“The idea was, if you spot something—shoot,” said an anonymous First Sergeant identified in the report as having deployed to the Northern Gaza Strip. “They told us: ‘There aren’t supposed to be any civilians there. If you spot someone, shoot.’ Whether it posed a threat or not wasn’t a question, and that makes sense to me. If you shoot someone in Gaza, it’s cool, no big deal.”

Soldiers testified that thousands of “imprecise” artillery shells were fired into civilian areas, sometimes as acts of revenge or simply to make the military’s presence known. Civilian infrastructure was destroyed on a large scale with no justification, often after an area had already been “cleared,” they said.

“The motto guiding lots of  people was, ‘Let’s show them,'” said one Lieutenant who served in Rafah. “It was  evident that that was a starting point.”

One Staff Sergeant described perverse and deadly acts committed by soldiers:

During the entire operation the [tank] drivers had this thing of wanting to run over cars – because the driver, he can’t fire. He doesn’t have any weapon, he doesn’t get to experience the fun in its entirety, he just drives forward, backward, right, left. And they had this sort of crazy urge to run over a car. I mean, a car that’s in the street, a Palestinian car, obviously. And there was one time that my [tank’s] driver, a slightly hyperactive guy, managed to convince the tank’s officer to run over a car, and it was really not that exciting– you don’t even notice you’re going over a car, you don’t feel anything – we just said on the two-way radio: “We ran over the car. How was it?” And it was cool, but we really didn’t feel anything. And then our driver got out and came back a few minutes later – he wanted to see what happened – and it turned out he had run over just half the car, and the other half stayed intact. So he came back in, and right then the officer had just gone out or something, so he sort of whispered to me over the earphones: “I scored some sunglasses from the car.” And after that, he went over and told the officer about it too, that moron, and the officer scolded him: “What, how could you do such a thing? I’m considering punishing you,” but in the end nothing happened, he kept the sunglasses, and he wasn’t too harshly scolded, it was all OK, and it turned out that a few of the other company’s tanks ran over cars, too.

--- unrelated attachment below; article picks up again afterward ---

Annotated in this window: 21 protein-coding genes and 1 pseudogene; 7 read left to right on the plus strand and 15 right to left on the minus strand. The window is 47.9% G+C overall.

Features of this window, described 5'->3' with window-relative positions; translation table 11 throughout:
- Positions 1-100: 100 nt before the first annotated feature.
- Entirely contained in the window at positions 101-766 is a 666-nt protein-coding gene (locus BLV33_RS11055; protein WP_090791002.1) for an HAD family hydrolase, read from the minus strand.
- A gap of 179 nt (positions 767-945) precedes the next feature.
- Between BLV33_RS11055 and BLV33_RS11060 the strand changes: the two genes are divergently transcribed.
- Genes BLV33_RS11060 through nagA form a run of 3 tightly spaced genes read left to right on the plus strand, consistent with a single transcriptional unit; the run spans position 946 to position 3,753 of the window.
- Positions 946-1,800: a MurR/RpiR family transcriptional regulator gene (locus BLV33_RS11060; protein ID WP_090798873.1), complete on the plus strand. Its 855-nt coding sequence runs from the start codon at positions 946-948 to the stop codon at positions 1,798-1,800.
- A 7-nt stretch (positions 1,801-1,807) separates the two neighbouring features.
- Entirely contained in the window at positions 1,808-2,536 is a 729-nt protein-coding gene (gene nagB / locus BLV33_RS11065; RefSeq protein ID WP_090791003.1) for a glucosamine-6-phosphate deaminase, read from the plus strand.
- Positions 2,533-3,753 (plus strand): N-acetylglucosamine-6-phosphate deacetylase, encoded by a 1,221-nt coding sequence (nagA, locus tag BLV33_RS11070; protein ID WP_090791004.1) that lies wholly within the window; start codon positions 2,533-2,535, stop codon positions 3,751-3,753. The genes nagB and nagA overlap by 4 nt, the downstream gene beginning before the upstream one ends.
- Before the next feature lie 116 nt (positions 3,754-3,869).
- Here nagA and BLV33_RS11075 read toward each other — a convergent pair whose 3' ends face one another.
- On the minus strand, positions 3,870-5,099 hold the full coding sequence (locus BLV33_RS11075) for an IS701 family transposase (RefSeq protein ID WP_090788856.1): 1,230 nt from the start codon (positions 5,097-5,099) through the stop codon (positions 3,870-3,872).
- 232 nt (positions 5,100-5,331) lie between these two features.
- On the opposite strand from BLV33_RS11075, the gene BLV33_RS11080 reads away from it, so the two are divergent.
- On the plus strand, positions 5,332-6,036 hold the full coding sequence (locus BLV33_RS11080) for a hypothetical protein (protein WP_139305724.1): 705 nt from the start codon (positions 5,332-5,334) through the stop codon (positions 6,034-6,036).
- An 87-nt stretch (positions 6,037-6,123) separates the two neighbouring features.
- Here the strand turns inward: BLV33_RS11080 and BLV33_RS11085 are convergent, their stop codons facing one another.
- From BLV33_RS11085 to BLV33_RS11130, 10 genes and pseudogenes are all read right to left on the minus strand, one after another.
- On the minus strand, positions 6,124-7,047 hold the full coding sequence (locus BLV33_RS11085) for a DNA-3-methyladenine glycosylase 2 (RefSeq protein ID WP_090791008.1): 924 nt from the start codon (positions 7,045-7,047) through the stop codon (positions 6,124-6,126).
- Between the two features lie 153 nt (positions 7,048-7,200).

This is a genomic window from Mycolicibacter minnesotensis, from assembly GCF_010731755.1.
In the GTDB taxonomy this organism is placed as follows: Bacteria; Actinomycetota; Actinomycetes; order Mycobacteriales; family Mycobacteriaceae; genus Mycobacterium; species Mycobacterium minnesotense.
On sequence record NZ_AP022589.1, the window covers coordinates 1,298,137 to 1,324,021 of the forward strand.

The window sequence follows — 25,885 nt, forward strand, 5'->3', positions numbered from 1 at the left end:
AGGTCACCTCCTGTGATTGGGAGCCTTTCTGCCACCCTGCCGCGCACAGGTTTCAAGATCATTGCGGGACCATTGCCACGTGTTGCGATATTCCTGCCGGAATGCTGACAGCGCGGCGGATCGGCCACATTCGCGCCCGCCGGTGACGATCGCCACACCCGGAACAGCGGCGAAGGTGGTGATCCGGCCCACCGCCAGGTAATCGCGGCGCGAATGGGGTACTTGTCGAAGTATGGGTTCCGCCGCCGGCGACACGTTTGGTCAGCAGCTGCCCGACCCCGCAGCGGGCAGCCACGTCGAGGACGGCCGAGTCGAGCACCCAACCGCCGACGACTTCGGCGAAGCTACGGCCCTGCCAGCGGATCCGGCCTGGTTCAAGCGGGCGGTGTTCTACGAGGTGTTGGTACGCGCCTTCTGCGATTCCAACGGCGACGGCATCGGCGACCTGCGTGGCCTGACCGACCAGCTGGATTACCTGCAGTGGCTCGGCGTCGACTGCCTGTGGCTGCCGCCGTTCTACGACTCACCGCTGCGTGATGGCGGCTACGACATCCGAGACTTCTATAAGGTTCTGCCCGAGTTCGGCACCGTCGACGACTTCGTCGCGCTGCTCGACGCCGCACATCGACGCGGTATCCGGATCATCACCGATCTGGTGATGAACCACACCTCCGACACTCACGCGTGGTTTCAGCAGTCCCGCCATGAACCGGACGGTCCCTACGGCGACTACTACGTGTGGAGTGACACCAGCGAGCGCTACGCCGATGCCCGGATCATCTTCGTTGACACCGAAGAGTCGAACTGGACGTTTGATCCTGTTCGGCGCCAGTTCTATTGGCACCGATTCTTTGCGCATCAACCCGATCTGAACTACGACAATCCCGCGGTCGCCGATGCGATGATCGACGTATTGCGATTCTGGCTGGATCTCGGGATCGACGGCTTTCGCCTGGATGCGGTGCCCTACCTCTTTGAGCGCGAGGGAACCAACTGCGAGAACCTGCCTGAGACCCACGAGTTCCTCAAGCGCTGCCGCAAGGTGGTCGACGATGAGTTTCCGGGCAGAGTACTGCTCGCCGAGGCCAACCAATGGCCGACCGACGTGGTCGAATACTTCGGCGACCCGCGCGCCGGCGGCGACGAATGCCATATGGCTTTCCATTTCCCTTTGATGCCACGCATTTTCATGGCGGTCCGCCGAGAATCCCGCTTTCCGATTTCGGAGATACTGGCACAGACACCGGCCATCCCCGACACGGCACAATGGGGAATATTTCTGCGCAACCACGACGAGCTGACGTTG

While numerous human rights organizations and residents have exposed war crimes committed during last year’s assault on Gaza, this report sheds light on the top-down military doctrine driving specific attacks by ground and air.

One First Sergeant explained that soldiers were taught to indiscriminately fire during training, before their deployments. “One talk I remember especially well took place during training at Tze’elim—before entering Gaza [the Gaza Strip]—with a high ranking commander from the armored battalion to which we were assigned. He came and explained to us how we were going to fight  together with the armored forces. He said, ‘We do not take risks, we do not spare ammo—we unload, we use as much as possible.'”